God, I want to thank you for the life you’ve saved me from.  I was once so enslaved to my sins, so self-centered and self-destructive.  I had already hurt a lot of people and I was on my way to hurting many more.  The curse of the cross was my rightful punishment.  I deserved death and eternal separation from you.  I praise you for your love and mercy.  Thank you for sending Christ to die on the cross for my sins and emancipating me from my sins.


Submitted by Jenny C. from Gracepoint Riverside Church

·       Verse 10 says that a person who relies on observing the law is under a curse.  In what ways is this true to my experience?  Describe the last time I felt myself under a curse or condemnation because I tried to earn my merits before God or others.

This is true to my experience when I try to rely on my own effort to be pleasing to God. When I first started doing ministry, I thought it was all about needing to prove that I was a successful minister in order to be a good Christian. I depended heavily on my efforts to reach out to people, to use my people skills to engage people and have them like me. I participated in ministry out of the desire to keep up with people around me, and saw ministry as a way to maintain spiritual status.  I even twisted spiritual disciplines like DT and prayer into a way of earning merits before God and at our church; that is, I would be on the right track if I completed my DT, had good sharing, attended Bible study and service and volunteered my time and energy to do ministry. Because that was my mode of operating, I ended up living under the “curse” of image-maintenance and being performance-driven. I ended up being deceptive, not wanting to be honest and didn’t say what’s really going on in my heart because I feared losing the approval of the people around me (my leaders, my co-laborers, and my peers). I lived in fear and anxiety that I would lose the standing that I had worked so hard to earn, fearful that any moment now, I would end up doing something terrible that would drive people away from me and cause my life to fall apart. I was not free in front of other people; I constantly felt self-conscious and it was tiring to keep up these masks and try so hard to earn approval from others. Even as I approach another year of ministry, I recognize that this is a potential pitfall for me – to earn merits by trying to be capable, trying to produce results in ministry. When things start getting busy, it’s easy for me to go back into that mode of trying to do a lot in to feel worthy and secure. Yet as I reflect upon the kind of curse that I have fallen into before because I tried earning my merits, it is a sobering reminder to check my heart and make sure I am ministering to others out of the joy of my salvation rather than out of an attempt to earn acceptance or good standing.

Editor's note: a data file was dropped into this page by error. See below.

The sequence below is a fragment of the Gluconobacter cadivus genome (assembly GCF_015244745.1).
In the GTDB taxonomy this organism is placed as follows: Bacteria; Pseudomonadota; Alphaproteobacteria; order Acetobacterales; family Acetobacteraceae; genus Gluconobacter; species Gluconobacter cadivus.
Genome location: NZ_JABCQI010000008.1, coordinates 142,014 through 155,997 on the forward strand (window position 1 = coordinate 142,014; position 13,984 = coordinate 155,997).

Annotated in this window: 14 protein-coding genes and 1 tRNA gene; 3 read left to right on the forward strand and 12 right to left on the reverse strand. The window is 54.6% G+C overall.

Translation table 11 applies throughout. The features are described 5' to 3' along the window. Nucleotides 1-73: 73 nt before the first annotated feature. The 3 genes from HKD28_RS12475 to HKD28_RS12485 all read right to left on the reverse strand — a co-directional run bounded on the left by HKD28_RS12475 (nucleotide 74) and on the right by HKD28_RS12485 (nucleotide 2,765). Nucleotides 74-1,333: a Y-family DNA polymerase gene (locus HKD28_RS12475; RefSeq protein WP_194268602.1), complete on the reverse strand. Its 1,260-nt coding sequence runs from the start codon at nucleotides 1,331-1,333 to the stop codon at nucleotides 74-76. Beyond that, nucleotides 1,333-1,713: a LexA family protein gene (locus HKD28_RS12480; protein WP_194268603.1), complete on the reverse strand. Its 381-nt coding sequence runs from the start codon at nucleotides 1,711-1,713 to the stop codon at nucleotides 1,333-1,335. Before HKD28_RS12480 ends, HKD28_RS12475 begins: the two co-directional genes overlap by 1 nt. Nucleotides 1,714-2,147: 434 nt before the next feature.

· Reflect on the fact that Christ became a “curse for us.”  What profound truth about the cross does this reveal?